In another embodiment of the invention, the reader is allowed to process gaming chip-authenticating information but the reader is not allowed to store this information. This significantly reduces the amount of memory required at the reader side. But at the same time this requires careful network design since the traffic generated within the network could easily become overwhelming and could lead to a network collapse if no special care is taken.
In another embodiment of the invention, the gaming chip, in this document also subsequently called the "tag", is assumed to encompass a minimal cryptographic device beside a random number generator. The cryptographic device would preferably be of symmetric key type since these are easier to implement and require less area on the integrated circuit of the tag.
Referring to FIGS. 1 and 2, a security system for authenticating gaming chips 214 according to the present invention has a chip placement area 215 located within the casino preferably on gaming tables 209 (Black Jack table, Roulette table, etc.), a plurality of magnetic couplers 212 together with a plurality of readers 301 and a plurality of multiplexer for chip reading and writing, a secure network 101 together with a security server 102 and a casino management system 108.
Each gaming chip 302 has a memory 407 to store the information received from the security server via the reader 301. Upon arrival at the casino, or at any other time as the case may be, the gaming chips are commissioned. This means that the gaming chips are registered in the casino database. The words gaming chip and tag will be used in the remaining part of this document interchangeably.
During the commissioning phase, all the parameters and all the necessary information needed for successful subsequent chip authentication is encoded into the chip memory 407. As illustrated in FIG. 3 A, during this initialization phase, the tag generates a random number A that is concatenated to the tag's serial number 404 and sent 303a as a single chunk of information to the reader 301. The reader 301 uses its private key to build 307a a hash value H on the information. This hash value is transferred 303b to the security server 305. Again it is to be noted that the expressions "security server" and "host" will be used here interchangeably.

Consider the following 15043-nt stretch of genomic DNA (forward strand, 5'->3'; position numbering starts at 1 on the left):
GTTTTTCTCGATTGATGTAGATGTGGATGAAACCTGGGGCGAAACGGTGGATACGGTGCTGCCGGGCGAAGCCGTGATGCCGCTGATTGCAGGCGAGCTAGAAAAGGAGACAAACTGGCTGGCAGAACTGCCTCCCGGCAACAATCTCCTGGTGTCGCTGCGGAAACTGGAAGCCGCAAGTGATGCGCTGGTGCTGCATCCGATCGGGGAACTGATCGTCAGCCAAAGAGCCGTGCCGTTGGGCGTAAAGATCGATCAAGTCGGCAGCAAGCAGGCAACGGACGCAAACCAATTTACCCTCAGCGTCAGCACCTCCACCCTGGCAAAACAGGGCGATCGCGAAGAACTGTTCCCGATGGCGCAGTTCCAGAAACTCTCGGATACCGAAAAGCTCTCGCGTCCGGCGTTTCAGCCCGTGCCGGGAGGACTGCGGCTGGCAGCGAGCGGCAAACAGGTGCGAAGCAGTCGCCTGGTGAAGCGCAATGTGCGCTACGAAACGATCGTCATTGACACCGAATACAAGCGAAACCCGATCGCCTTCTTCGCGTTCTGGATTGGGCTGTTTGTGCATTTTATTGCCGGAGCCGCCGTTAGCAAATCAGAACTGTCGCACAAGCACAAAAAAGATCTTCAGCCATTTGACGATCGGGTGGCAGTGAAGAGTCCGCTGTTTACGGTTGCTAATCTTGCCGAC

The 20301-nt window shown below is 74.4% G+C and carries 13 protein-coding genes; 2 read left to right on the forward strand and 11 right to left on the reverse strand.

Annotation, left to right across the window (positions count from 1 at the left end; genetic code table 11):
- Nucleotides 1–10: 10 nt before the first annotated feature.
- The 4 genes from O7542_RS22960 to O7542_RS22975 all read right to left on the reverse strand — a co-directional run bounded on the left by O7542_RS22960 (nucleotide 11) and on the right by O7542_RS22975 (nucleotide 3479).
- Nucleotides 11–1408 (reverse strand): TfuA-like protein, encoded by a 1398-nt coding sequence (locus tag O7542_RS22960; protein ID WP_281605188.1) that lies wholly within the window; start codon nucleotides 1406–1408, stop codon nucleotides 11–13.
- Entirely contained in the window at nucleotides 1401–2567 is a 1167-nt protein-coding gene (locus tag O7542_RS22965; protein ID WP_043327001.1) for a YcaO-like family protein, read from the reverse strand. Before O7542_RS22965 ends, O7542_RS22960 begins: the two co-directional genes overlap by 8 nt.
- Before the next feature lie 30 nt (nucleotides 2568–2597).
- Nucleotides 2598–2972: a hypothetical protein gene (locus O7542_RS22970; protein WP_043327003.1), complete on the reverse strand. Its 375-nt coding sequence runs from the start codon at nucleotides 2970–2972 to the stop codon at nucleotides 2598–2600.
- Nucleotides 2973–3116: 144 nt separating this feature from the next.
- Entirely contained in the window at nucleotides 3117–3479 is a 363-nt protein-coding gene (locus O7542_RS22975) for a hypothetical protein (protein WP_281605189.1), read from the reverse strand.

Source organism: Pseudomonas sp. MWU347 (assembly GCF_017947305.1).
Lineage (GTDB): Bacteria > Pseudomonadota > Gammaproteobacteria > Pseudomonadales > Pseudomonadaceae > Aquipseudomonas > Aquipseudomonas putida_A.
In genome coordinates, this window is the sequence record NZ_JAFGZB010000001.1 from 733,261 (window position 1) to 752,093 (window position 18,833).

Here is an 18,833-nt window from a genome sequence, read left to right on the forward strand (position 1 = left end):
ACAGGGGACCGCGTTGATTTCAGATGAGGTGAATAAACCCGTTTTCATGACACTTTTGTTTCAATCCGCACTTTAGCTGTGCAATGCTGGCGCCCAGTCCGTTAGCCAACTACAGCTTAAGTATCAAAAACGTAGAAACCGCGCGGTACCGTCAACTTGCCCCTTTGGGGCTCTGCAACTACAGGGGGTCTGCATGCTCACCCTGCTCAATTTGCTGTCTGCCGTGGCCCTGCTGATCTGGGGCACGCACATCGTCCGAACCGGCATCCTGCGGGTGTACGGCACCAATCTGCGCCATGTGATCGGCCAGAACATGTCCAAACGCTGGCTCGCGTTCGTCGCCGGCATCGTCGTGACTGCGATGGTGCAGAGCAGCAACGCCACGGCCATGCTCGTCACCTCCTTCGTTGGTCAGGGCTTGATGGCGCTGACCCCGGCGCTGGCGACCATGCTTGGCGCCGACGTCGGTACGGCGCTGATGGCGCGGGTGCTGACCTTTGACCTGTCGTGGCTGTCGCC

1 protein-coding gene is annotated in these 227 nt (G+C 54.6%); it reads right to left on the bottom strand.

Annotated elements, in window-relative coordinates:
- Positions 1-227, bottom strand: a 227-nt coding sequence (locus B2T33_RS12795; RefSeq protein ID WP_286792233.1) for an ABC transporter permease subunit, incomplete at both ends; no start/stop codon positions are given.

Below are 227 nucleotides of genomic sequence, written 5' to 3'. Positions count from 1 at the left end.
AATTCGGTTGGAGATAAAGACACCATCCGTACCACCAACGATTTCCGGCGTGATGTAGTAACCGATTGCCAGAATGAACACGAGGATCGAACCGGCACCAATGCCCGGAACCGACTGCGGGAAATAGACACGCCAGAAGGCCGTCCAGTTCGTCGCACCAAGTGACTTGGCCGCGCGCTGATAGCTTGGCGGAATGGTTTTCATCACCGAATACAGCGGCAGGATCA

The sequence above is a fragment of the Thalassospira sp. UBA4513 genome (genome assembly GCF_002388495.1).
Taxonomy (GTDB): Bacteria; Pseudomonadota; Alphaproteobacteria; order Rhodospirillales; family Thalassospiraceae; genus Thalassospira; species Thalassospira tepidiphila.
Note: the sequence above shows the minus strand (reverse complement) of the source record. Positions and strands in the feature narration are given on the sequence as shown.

Upon receipt of the hash value H, the host 305 uses its private key to compute 306 a digital signature Z over the hash. This digital signature is then sent 303c to the reader which uses the security server's public key to verify 307b the signed message received 303c from the security server 305. Upon successful signature verification, the signed message is sent 303d to the tag 302, which then securely stores 304b the signed message into its memory 407.
FIG. 3B illustrates normal operation that follows the initialization phase. The transaction depicted on FIG. 3B is a typical table game transaction. A reader (interrogator) 301 or a plurality thereof associated to a gaming table 107 or to a plurality thereof, initiates the transaction with a tag 302 by sending 303a an authentication request command to the tag. The tag generates 304c a random number B that is sent 303e back to the reader 305 together with the tag's serial number. Upon receipt of the random number B and the serial number 404, the reader sends 303b a retrieval command to the host 305 in order to retrieve the authentication information Z computed during the initialization phase and currently stored on the security server. Using the tag's serial number 404 the security server retrieves the digitally signed authentication information associated with the tag's serial number and returns 303c it to the interrogator. Again, using the security server's public key, the interrogator verifies 307b the signature on the authentication information Z and subsequently computes 307c a cryptographic function F over the random number B, the tag's serial number and the authentication information Z. The reader then sends 303f the result of the computation to the tag. On his side, the tag computes 304e the same function F over the random number SN, the tag's serial number and the authentication information Z. Subsequently, the tag computes another cryptographic function G over the serial number, the authentication information Z and the serial number and sends 303g the result of this computation to the reader. Upon receipt of the result of the function G the reader computes the same function G over the random number B, the tag's serial number SN and the authentication information Z. When all the computations are done, the two parts compare the result of their proper computation with those received from the communication partner. If the calculated values are equal to those received, then the interrogator and the tag have mutually authenticated each other.